Happy 80th Birthday to the Appalachian Trail!

It’s been a little over a year since I finished working on Best of the Appalachian Trail: Mid-Atlantic. With this year commemorating the Trail’s 80th year in existence, I’ve spent a little time this past week looking through the photographs I took while working on the book and thinking about what stood out most to me during the year I spent writing it. One thing that really stood out to me was the historical aspect of the Trail. There are many instances where the trail passes by places that memorialize some—often little recognized or forgotten—aspects of American History. In West Virginia and Maryland, for instance, many of those were monuments commemorating events and figures from the Civil War era, such as John Brown’s Fort in Harper’s Ferry or the War Correspondents Memorial at Gathland State Park. In Pennsylvania, the Trail takes in many sites that reflect the nation’s industrial history, like the forges found in Boiling Springs and at Pine Grove furnace or the remains of old mining towns like Yellow Springs and Rausch Gap. And in New York, Harriman State Park and Bear Mountain stand as testaments to the nation’s growing interest in preservation of the outdoors for recreational and restorative purposes.

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What most surprised me most, though, were the hikes along the New Jersey section of the Trail.  From the Delaware Water Gap to High Point State Park, the Trail follows the crest of Kittatinny Mountain. I found this section of the Trail especially interesting for the views that can be had from many places along the ridge, both to the north and south. Continuing north from High Point, the trail descends into an especially beautiful section of the Great Valley and passes through meadows and swamp lands that are distinctive along the mid-Atlantic section of the Trail for their scenery and wealth of bird life. Near the state line with New York, the Trail ascends into the Hudson Highlands, which offers again some distinctive scenery in the forms of interesting geology and animal life.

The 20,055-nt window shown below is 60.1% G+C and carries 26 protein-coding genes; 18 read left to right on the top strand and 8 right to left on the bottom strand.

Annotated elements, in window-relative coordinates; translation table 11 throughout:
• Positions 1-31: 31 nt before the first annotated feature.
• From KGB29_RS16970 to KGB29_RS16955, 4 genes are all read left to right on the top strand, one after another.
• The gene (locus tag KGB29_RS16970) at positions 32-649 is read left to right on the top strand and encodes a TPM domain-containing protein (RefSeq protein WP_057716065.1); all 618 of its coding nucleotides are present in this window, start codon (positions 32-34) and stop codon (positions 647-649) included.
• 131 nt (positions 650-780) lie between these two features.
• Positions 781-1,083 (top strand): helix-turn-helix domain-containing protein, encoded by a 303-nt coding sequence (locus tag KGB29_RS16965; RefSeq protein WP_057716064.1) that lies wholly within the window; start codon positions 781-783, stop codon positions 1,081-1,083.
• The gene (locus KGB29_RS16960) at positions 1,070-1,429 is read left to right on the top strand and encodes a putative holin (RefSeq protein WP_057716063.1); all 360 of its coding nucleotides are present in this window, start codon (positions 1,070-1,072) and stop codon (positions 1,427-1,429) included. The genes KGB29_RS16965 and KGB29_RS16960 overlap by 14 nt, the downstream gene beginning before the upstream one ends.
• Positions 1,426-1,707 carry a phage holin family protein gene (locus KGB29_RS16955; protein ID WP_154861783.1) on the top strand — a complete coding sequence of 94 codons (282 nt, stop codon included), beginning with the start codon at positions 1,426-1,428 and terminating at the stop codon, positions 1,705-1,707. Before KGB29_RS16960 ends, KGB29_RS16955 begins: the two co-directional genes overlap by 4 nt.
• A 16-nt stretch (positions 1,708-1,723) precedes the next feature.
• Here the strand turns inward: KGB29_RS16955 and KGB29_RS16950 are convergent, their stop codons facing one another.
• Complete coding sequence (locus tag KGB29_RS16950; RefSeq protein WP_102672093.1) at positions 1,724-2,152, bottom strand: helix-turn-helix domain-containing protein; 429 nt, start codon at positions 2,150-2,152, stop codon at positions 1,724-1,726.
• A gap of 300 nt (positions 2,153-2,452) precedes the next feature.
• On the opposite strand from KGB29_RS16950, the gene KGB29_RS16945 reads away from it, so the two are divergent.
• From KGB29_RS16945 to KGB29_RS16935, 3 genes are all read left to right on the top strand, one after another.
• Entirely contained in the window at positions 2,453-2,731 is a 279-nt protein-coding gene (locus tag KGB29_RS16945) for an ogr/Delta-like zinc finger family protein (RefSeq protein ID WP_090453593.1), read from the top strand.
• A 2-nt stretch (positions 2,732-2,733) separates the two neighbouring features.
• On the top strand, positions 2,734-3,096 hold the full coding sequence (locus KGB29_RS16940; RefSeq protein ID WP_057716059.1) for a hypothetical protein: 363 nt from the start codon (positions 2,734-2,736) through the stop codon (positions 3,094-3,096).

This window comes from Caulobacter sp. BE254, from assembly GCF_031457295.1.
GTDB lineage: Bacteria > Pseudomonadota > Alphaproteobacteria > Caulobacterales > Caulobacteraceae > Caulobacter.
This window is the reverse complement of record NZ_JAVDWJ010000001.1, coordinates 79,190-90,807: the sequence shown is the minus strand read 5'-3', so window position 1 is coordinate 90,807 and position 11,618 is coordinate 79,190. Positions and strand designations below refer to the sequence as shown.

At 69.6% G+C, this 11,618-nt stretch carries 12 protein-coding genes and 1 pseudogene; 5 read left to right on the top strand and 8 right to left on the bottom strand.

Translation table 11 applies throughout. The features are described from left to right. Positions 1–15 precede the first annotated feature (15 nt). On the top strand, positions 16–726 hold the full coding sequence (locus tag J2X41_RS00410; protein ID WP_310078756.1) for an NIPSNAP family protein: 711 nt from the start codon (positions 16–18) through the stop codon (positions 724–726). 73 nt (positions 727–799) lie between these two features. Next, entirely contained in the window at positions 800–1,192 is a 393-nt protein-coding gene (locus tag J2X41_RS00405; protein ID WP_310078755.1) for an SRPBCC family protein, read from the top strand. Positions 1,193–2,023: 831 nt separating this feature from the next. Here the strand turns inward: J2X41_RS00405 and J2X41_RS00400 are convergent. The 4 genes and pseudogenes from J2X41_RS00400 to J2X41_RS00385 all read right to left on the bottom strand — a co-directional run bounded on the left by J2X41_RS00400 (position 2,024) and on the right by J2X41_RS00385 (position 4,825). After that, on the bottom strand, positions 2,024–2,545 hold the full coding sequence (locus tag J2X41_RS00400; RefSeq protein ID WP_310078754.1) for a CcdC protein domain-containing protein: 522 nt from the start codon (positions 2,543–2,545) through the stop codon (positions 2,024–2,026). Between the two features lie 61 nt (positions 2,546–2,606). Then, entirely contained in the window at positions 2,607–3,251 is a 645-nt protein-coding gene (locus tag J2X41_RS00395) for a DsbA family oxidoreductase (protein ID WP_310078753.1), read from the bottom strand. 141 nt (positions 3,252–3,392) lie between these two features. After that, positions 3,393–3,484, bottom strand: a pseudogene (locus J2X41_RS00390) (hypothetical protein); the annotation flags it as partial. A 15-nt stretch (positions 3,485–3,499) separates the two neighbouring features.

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And, in spite of the fact that the mid-Atlantic section of the Appalachian Trail passes near some of the most densely populated areas in the country, I never found myself wanting for solitude. It’s a busy trail, which is a testament to the variety of beautiful and interesting places it passes through. But it is not so busy that that you won’t find ample opportunity for quiet and uninterrupted reflection.

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So here is a big Happy Birthday to the AT at 80 years, and best wishes for the next 80!


Matt Willen

Matt got into outdoor exploration as an adolescent by making trips to New England with his family and friends. In the late 70s, he moved out west to ski and spend more time outdoors. He eventually earned a degree in outdoor education, and began working in the wilderness service program at the Armand Hammer United World College in New Mexico and for the Colorado Outward Bound School. As a traveler, Matt has sought out those unusual places that few people ever think about visiting. From the tip of South America to the remote northwest reaches of Iceland, from Newfoundland and Labrador to the Indian reservations in northern Arizona, he repeatedly goes off of the beaten path to see what surprises might be found in places that don’t show up on most peoples’ radars and what might be learned from the people who live in these places. He brings that same curiosity about places and people to his work close to home as well. In addition to have having written a dozen or so articles on various subject, he is author of The Best Tent Camping: PA and 60 Hikes within 60 Miles: Harrisburg, both of which have come out in second editions this year. His Best Hikes of the Appalachian Trail: Mid-Atlantic will be published by Menasha Ridge Press in time for the holidays. And he is currently working on a second edition to Best Tent Camping: New Jersey as well as a book of travel essays on the eastern shore of Nova Scotia.

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